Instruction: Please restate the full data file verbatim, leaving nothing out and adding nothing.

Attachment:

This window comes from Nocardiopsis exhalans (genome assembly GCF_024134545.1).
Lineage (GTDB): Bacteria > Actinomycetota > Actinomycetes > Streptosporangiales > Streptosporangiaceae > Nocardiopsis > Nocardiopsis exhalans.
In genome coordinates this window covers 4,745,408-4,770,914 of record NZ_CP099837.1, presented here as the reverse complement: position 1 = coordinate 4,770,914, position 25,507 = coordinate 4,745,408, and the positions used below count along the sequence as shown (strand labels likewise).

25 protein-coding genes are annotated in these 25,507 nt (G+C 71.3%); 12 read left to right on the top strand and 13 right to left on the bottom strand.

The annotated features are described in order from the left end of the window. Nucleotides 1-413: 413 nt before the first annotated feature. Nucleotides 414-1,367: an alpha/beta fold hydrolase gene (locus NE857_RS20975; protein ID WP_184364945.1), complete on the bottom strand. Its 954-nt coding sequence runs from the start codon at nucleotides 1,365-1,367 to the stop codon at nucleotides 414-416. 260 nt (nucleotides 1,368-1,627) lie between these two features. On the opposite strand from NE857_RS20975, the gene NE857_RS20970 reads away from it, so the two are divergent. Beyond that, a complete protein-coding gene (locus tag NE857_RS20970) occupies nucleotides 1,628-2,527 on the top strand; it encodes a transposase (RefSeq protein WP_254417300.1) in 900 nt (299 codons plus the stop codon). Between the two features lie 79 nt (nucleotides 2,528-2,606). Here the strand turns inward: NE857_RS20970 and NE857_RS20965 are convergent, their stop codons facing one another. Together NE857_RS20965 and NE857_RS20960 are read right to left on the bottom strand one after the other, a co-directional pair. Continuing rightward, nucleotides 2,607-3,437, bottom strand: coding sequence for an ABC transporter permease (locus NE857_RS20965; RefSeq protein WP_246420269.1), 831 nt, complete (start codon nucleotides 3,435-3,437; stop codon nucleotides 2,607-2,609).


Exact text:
This window comes from Nocardiopsis exhalans (genome assembly GCF_024134545.1).
Lineage (GTDB): Bacteria > Actinomycetota > Actinomycetes > Streptosporangiales > Streptosporangiaceae > Nocardiopsis > Nocardiopsis exhalans.
In genome coordinates this window covers 4,745,408-4,770,914 of record NZ_CP099837.1, presented here as the reverse complement: position 1 = coordinate 4,770,914, position 25,507 = coordinate 4,745,408, and the positions used below count along the sequence as shown (strand labels likewise).

25 protein-coding genes are annotated in these 25,507 nt (G+C 71.3%); 12 read left to right on the top strand and 13 right to left on the bottom strand.

The annotated features are described in order from the left end of the window. Nucleotides 1-413: 413 nt before the first annotated feature. Nucleotides 414-1,367: an alpha/beta fold hydrolase gene (locus NE857_RS20975; protein ID WP_184364945.1), complete on the bottom strand. Its 954-nt coding sequence runs from the start codon at nucleotides 1,365-1,367 to the stop codon at nucleotides 414-416. 260 nt (nucleotides 1,368-1,627) lie between these two features. On the opposite strand from NE857_RS20975, the gene NE857_RS20970 reads away from it, so the two are divergent. Beyond that, a complete protein-coding gene (locus tag NE857_RS20970) occupies nucleotides 1,628-2,527 on the top strand; it encodes a transposase (RefSeq protein WP_254417300.1) in 900 nt (299 codons plus the stop codon). Between the two features lie 79 nt (nucleotides 2,528-2,606). Here the strand turns inward: NE857_RS20970 and NE857_RS20965 are convergent, their stop codons facing one another. Together NE857_RS20965 and NE857_RS20960 are read right to left on the bottom strand one after the other, a co-directional pair. Continuing rightward, nucleotides 2,607-3,437, bottom strand: coding sequence for an ABC transporter permease (locus NE857_RS20965; RefSeq protein WP_246420269.1), 831 nt, complete (start codon nucleotides 3,435-3,437; stop codon nucleotides 2,607-2,609).